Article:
My feet, wrapped in auntie’s sealskin boots. They are planted on Sacred Buffalo Guardian Mountain. I wrap three 18-yard strands of neon orange flagging tape around a spruce tree. I couple the synthetic strands and prepare three threads to braid. Each thread represents a Mi’kmaw word for Creator and the energies of creation: kisu’lkw, tekweyu’lkw, jikeyulkw.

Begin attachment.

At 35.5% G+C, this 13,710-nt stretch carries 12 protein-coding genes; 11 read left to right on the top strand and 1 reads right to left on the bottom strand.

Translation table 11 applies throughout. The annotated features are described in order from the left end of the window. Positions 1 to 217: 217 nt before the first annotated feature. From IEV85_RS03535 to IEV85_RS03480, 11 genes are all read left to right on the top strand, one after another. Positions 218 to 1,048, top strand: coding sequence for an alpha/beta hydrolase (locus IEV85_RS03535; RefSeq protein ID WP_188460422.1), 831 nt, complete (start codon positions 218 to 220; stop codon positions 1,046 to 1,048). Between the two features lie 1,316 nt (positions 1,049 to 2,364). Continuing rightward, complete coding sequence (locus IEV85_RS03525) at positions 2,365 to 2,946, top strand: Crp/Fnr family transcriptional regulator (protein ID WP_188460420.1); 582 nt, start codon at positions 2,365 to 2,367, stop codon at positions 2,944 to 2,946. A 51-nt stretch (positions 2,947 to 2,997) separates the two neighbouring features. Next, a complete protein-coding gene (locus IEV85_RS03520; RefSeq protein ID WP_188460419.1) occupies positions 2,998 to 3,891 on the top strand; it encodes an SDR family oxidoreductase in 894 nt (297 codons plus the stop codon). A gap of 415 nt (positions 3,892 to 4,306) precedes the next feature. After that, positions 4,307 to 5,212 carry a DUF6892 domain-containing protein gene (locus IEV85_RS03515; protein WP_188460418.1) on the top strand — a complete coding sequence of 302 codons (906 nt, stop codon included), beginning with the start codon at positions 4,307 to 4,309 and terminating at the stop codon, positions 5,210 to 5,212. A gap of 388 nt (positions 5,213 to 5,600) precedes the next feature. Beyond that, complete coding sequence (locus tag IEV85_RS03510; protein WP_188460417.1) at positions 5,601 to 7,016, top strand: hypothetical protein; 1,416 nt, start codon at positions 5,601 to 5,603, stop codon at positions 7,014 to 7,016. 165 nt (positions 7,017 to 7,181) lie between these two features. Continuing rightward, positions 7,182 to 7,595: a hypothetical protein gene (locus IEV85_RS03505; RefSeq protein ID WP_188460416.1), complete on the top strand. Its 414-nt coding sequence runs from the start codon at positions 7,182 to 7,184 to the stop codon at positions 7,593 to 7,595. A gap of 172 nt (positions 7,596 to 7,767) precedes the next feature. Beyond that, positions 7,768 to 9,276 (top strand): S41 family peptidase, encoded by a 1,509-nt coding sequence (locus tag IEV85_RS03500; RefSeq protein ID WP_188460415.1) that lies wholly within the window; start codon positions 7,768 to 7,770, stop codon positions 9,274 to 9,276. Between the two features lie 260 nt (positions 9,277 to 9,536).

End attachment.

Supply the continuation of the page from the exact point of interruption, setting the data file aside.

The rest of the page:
I turn my back to the tree and face the mountain, untangling yards of petroleum-based material twisted in juniper bushes and around my ankles. The weather is cold, I nestle my body to the ground for warmth. My hands crack, plastic slices my skin. My hands do not leave the braid––the umbilical cord connecting me to Wsitqamu’k.
Light in the sky shifts. I untangle, I braid, and I pray.
Braiding is a sacred act. Women taught me to braid.